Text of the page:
Jazz music has been called “America’s classical music,” and “the uniquely American art form.” Fittingly, the story of jazz is a uniquely American story. Essentially, jazz captures the American spirit, a spirit of “individuality, freedom of expression, human interaction, [and] beauty.” Jazz began in the early 20th century, in and around New Orleans, and is deeply rooted in the African-American experience. Early jazz musicians combined European musical traditions with ragtime, blues, and marching band into their new musical style that of jazz. As many African American moved north they brought jazz with them to places like Chicago and New York.
Jazz contributed to the greater equity and freedom of African Americans and women. During the 1920s, the Jazz Age, jazz music allowed women tremendous amounts of freedom. Jazz music served as an outlet for rebellion against tradition and rigid societal rules that controlled society. Jazz gave African Americans and women jobs in the music industry that had never previously been available. Jazz also influenced other industries of the 1920s, providing yet more job opportunities to minorities; these included the advertising, cosmetic, and clothing industries. It is jazz’s places as a liberating music that is perhaps most profound.
During the Cold War era, those behind the Iron Current suffered from a rigidity of control that attempted to eliminate freedom of expression, individuality, and beauty. However, starting around 1955, there was at least one respite from this crushing society. A program broadcast throughout the Eastern bloc by Voice of America, hosted by Willis Conover. His one hour jazz program introduced many in the Soviet bloc to jazz music and, thereby, to America and to greater freedom. In its heyday it is estimated that Music, USA reached an audience of up to 30 million people. “Jazz,” said Conover, “tells more about America than any American can realize. It bespeaks vitality, strength, social mobility; it’s a free music with its own discipline, but not an imposed, inhibiting discipline.” The role of Conover’s jazz program in the downfall of communism has been largely ignored. However, the cultural impact he had is unquestionable. For example, the poet Joseph Brodsky, in reflection of his Soviet childhood, wrote: “the richest-in-the-world bass baritone of Willis Conover, something began to happen, I remember, even to our walk: the joints of highly inhibited Russian frames harkened to ‘swing.’” This is the power of jazz, a power of freedom.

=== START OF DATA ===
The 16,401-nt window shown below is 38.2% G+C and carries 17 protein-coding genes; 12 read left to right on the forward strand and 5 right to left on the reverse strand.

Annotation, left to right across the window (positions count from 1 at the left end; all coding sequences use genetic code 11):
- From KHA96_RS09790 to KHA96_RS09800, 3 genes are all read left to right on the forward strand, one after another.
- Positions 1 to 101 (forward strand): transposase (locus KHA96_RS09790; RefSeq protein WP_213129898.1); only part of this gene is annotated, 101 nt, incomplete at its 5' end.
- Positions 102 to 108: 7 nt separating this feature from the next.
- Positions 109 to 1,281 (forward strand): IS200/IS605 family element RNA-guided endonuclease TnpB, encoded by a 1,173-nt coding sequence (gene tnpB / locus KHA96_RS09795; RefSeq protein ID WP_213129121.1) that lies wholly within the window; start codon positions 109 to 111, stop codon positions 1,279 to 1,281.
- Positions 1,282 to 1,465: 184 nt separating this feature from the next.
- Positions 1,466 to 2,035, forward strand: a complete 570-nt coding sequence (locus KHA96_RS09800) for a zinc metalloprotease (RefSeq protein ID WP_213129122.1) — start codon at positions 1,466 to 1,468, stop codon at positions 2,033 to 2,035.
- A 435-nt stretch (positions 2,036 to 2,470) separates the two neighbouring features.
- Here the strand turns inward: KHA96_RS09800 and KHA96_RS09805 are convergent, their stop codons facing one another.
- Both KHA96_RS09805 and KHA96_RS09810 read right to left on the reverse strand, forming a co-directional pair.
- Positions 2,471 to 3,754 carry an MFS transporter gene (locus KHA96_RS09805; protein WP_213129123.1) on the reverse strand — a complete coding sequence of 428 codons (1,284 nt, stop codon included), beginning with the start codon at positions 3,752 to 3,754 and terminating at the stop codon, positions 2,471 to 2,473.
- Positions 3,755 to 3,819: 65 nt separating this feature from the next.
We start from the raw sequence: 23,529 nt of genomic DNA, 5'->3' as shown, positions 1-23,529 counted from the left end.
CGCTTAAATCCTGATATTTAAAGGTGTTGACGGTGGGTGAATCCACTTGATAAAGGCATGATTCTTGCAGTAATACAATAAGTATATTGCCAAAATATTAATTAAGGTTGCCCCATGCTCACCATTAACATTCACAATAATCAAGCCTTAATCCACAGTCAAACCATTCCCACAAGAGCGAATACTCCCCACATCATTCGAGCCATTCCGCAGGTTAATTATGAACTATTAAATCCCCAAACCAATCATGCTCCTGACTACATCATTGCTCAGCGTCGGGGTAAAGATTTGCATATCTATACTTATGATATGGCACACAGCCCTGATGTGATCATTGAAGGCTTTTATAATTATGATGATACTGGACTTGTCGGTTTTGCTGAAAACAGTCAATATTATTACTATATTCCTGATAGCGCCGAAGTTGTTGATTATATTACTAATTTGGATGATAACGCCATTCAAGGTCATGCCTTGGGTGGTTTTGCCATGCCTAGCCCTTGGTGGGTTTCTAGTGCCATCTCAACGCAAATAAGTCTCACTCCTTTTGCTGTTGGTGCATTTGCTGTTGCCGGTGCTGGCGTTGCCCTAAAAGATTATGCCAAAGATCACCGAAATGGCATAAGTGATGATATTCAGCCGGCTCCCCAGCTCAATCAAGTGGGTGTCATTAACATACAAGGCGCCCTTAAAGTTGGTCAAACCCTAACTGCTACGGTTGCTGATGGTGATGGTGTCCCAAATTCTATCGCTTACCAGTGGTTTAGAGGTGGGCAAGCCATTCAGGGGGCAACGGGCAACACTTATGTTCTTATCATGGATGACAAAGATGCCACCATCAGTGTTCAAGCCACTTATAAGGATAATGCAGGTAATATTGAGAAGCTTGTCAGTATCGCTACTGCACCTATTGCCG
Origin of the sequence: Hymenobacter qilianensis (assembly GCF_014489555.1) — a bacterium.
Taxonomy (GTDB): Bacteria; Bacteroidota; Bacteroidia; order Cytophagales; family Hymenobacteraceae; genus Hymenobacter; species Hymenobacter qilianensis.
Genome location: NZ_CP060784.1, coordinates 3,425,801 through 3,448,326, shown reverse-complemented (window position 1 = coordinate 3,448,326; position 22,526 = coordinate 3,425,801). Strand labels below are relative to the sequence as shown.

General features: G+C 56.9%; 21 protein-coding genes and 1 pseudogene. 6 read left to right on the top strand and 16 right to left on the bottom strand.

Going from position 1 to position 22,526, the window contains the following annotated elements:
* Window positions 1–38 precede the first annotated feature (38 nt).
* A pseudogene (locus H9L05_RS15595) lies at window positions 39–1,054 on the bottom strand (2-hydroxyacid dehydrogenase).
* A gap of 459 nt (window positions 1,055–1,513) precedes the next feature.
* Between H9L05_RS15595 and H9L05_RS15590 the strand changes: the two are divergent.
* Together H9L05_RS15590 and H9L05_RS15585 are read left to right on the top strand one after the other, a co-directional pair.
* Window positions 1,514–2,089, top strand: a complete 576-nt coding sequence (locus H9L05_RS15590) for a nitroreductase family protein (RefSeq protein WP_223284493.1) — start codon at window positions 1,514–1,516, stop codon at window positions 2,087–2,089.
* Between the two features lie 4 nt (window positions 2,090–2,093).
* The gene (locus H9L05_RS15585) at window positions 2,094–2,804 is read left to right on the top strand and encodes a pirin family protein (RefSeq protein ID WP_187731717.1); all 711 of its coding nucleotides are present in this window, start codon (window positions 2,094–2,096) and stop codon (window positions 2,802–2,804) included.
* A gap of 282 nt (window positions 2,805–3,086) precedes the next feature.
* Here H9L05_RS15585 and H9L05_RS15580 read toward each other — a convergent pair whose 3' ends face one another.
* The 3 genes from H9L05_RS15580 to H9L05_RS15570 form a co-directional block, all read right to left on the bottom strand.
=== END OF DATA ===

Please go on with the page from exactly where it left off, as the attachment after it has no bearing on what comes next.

To quote Jazz saxophonist Ahmad Alaadeen: “Jazz does not belong to one race or culture, but is a gift that America has given the world.” The history and the spirit of jazz are in some ways the history and spirit of the United States. From African-American and women’s liberation to the liberation of people’s souls under communism, jazz has always been music about freedom, love, and beauty. Perhaps, now in such troubled times, jazz can remind us about freedom, individuality, community, and beauty.
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